Having the patience to read out an attack and defending weakness is a necessary skill for a good go player. Truthfully that's the case with most games, but judgement on the go board is hard to gauge. Take the time to do important tasks before the ones you simply enjoy.

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 Post subject: Re: Life Lessons I've Learned From Go
Post #2 Posted: Mon Jan 24, 2022 1:20 am 
Gosei
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Nice list! The one proverb where the application to life is not ringing home with me is this one:

phillip1882 wrote:
Strange Things Happen at the 1-2 Point
Sometimes a go position can be quite confusing, unclear exactly what's going on. When things happen that you don't understand, try to look at the big picture.


The strange things that happen at the 1-2 point are really about the special properties of the corner, where liberties become ultra scarce and common shapes and techniques can take an unexpected turn.

"Looking at the bigger picture" in times of confusion makes me more think about things like "ko" or "furikawari", where there are sometimes opportunities to simplify the game by sacrificing some stones or losing the ko but take compensation elsewhere.


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 Post subject: Re: Life Lessons I've Learned From Go
Post #3 Posted: Mon Jan 24, 2022 3:14 am 
Oza

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This exercise is definitely worthwhile. Garry Kasparov wrote a book on "how Life Imitates Chess" (I think he put it that way round), and of course go in Japan has several hundred pithy senryu poems that illustrate real life via go.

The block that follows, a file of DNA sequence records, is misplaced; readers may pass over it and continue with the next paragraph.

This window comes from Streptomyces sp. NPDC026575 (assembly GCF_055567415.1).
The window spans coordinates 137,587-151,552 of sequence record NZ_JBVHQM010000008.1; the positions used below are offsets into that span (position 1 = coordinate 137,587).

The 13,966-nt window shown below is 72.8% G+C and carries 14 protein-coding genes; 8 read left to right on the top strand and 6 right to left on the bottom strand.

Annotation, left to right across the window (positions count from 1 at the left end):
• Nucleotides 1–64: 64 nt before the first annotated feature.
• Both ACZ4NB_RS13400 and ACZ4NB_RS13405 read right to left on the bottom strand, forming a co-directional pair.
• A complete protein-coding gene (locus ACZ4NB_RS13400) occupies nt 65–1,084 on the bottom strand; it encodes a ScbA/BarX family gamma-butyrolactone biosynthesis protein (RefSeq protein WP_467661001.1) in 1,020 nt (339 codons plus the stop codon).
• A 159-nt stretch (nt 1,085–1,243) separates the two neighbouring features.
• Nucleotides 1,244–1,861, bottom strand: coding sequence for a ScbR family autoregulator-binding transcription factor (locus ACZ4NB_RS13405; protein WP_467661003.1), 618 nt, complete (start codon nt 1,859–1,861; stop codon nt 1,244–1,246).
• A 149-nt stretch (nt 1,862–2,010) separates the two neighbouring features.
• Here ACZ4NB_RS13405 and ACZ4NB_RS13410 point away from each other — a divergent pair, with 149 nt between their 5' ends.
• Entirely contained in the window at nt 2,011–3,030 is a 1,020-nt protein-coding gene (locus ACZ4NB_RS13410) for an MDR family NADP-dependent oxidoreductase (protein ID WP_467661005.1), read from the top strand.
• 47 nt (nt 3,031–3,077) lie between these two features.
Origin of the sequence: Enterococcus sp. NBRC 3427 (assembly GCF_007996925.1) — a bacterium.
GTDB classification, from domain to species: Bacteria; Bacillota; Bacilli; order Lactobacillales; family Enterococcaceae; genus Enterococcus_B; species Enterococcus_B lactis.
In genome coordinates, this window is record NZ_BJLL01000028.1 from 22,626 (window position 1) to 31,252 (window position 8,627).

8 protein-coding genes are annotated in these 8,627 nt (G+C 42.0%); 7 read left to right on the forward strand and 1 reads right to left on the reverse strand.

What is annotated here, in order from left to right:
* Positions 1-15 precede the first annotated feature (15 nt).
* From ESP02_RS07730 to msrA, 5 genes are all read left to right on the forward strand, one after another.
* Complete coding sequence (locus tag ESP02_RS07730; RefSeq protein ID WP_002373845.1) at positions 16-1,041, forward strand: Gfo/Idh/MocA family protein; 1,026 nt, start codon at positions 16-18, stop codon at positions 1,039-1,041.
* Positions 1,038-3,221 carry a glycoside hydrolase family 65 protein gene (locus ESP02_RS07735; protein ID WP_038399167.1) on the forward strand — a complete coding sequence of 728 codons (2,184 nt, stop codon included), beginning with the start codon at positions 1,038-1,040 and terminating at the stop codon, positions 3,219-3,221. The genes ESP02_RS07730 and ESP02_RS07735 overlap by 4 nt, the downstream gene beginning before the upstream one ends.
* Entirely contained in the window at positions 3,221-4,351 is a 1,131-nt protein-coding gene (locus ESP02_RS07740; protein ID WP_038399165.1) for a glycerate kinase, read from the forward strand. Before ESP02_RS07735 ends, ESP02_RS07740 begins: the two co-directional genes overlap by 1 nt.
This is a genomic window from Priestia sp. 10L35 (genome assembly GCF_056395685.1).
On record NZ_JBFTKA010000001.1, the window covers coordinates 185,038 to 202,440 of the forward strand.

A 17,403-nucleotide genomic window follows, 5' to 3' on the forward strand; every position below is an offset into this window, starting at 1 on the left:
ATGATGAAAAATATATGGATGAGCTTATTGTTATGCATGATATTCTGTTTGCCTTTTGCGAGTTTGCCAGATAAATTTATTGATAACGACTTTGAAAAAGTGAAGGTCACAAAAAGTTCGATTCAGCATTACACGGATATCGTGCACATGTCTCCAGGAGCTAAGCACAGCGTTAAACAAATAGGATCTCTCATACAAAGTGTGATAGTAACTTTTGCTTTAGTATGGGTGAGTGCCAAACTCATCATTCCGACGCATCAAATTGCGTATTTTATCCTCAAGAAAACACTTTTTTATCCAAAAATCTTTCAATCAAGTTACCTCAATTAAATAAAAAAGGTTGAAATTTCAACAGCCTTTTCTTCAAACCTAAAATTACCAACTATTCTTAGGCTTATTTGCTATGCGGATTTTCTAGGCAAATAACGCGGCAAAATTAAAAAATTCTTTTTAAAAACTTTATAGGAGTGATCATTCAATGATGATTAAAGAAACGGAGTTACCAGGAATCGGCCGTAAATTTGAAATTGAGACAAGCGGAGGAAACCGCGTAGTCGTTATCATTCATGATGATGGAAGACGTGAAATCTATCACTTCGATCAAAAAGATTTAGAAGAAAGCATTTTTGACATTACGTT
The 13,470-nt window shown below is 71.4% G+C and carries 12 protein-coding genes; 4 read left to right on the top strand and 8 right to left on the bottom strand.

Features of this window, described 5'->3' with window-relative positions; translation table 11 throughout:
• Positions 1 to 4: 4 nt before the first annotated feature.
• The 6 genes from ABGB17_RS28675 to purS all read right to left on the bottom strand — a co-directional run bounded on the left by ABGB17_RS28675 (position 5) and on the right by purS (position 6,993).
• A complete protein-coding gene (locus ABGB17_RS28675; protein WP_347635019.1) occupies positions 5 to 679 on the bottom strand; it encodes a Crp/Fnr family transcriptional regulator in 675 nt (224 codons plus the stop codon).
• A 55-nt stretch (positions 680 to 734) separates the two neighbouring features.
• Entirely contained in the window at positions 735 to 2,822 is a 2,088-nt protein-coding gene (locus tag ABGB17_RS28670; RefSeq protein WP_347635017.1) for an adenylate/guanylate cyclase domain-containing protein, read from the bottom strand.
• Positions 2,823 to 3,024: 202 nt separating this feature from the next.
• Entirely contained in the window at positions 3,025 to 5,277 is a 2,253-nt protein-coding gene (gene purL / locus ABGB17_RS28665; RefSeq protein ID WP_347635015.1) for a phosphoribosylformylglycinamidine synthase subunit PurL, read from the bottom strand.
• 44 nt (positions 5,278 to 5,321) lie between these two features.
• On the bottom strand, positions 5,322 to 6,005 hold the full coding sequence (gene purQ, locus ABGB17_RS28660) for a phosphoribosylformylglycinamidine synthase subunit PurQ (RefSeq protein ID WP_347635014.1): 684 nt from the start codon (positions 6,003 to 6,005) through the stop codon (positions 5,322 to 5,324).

My own favourite saying, which I attribute to Stuart Dowsey of Ishi Press fame, is "chess is a game of war; go is a game of co-existence." I have found that goes down VERY well in the Far East. It explains the Chinese (military and go) concept of 势 (shi), and even Japanese thickness, so is much more than a glib PR slogan. For that reason, go should be taught to western diplomats and defence analysts.

But the most useful proverb in life as a whole, for thinking people as go players are, has to be "It's a long lane that has no loaf on the bread."


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 Post subject: Re: Life Lessons I've Learned From Go
Post #4 Posted: Mon Jan 24, 2022 7:08 am 
Dies with sente

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Reversing the process- applying a life lesson to Go - my favourite proverb is "Knowledge is knowing a tomato is a fruit. Wisdom is not putting it in a fruit salad."

Just because you've learnt a new joseki, it doesn't mean it's correct to play it now; just because you know the group can be killed, it doesn't mean that the biggest move is to kill it.

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 Post subject: Re: Life Lessons I've Learned From Go
Post #5 Posted: Mon Jan 24, 2022 8:34 am 
Dies with sente

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^^ That proverb also works as a warning about the use of strict definitions in Go (e.g. 'empty triangle')